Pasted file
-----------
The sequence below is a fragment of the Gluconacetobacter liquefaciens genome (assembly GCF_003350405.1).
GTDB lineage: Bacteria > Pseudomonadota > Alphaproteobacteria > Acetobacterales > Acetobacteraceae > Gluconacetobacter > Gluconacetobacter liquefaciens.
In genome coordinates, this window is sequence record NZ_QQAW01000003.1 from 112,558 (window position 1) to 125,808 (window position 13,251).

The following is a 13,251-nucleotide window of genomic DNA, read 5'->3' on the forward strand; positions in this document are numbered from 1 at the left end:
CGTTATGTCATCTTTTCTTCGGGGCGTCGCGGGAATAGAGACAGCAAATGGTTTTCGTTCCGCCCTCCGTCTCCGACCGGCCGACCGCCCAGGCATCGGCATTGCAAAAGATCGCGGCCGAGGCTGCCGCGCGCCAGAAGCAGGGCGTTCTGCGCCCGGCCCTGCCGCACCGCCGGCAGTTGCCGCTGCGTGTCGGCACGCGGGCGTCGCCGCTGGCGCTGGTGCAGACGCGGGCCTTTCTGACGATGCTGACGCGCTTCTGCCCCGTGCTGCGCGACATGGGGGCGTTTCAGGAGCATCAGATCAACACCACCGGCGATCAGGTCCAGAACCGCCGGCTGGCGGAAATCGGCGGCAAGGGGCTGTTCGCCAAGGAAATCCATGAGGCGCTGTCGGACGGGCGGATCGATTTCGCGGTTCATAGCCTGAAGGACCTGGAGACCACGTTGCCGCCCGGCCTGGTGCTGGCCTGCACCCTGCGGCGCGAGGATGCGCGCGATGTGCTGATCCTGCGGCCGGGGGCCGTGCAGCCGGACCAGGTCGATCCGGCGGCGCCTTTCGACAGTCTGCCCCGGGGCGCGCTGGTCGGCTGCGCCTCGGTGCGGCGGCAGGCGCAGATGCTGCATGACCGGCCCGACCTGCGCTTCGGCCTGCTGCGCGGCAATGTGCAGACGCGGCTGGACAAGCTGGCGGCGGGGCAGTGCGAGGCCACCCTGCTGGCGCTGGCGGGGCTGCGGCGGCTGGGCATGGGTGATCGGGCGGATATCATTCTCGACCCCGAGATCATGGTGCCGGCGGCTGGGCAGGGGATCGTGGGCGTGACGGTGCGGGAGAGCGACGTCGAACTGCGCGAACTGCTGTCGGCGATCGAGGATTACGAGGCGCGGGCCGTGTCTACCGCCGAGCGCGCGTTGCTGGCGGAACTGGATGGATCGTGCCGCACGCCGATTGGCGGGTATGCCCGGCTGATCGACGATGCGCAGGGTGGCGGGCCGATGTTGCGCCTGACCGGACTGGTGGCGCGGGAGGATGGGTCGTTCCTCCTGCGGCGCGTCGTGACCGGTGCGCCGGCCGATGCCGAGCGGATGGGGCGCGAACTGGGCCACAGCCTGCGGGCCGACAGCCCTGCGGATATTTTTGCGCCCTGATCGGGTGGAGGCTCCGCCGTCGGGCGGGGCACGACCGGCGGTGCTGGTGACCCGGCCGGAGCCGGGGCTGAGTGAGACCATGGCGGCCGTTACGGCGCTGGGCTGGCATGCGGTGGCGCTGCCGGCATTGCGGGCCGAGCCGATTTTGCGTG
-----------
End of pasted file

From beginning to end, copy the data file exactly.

The sequence below is a fragment of the Gluconacetobacter liquefaciens genome (assembly GCF_003350405.1).
GTDB lineage: Bacteria > Pseudomonadota > Alphaproteobacteria > Acetobacterales > Acetobacteraceae > Gluconacetobacter > Gluconacetobacter liquefaciens.
In genome coordinates, this window is sequence record NZ_QQAW01000003.1 from 112,558 (window position 1) to 125,808 (window position 13,251).

The following is a 13,251-nucleotide window of genomic DNA, read 5'->3' on the forward strand; positions in this document are numbered from 1 at the left end:
CGTTATGTCATCTTTTCTTCGGGGCGTCGCGGGAATAGAGACAGCAAATGGTTTTCGTTCCGCCCTCCGTCTCCGACCGGCCGACCGCCCAGGCATCGGCATTGCAAAAGATCGCGGCCGAGGCTGCCGCGCGCCAGAAGCAGGGCGTTCTGCGCCCGGCCCTGCCGCACCGCCGGCAGTTGCCGCTGCGTGTCGGCACGCGGGCGTCGCCGCTGGCGCTGGTGCAGACGCGGGCCTTTCTGACGATGCTGACGCGCTTCTGCCCCGTGCTGCGCGACATGGGGGCGTTTCAGGAGCATCAGATCAACACCACCGGCGATCAGGTCCAGAACCGCCGGCTGGCGGAAATCGGCGGCAAGGGGCTGTTCGCCAAGGAAATCCATGAGGCGCTGTCGGACGGGCGGATCGATTTCGCGGTTCATAGCCTGAAGGACCTGGAGACCACGTTGCCGCCCGGCCTGGTGCTGGCCTGCACCCTGCGGCGCGAGGATGCGCGCGATGTGCTGATCCTGCGGCCGGGGGCCGTGCAGCCGGACCAGGTCGATCCGGCGGCGCCTTTCGACAGTCTGCCCCGGGGCGCGCTGGTCGGCTGCGCCTCGGTGCGGCGGCAGGCGCAGATGCTGCATGACCGGCCCGACCTGCGCTTCGGCCTGCTGCGCGGCAATGTGCAGACGCGGCTGGACAAGCTGGCGGCGGGGCAGTGCGAGGCCACCCTGCTGGCGCTGGCGGGGCTGCGGCGGCTGGGCATGGGTGATCGGGCGGATATCATTCTCGACCCCGAGATCATGGTGCCGGCGGCTGGGCAGGGGATCGTGGGCGTGACGGTGCGGGAGAGCGACGTCGAACTGCGCGAACTGCTGTCGGCGATCGAGGATTACGAGGCGCGGGCCGTGTCTACCGCCGAGCGCGCGTTGCTGGCGGAACTGGATGGATCGTGCCGCACGCCGATTGGCGGGTATGCCCGGCTGATCGACGATGCGCAGGGTGGCGGGCCGATGTTGCGCCTGACCGGACTGGTGGCGCGGGAGGATGGGTCGTTCCTCCTGCGGCGCGTCGTGACCGGTGCGCCGGCCGATGCCGAGCGGATGGGGCGCGAACTGGGCCACAGCCTGCGGGCCGACAGCCCTGCGGATATTTTTGCGCCCTGATCGGGTGGAGGCTCCGCCGTCGGGCGGGGCACGACCGGCGGTGCTGGTGACCCGGCCGGAGCCGGGGCTGAGTGAGACCATGGCGGCCGTTACGGCGCTGGGCTGGCATGCGGTGGCGCTGCCGGCATTGCGGGCCGAGCCGATTTTGCGTG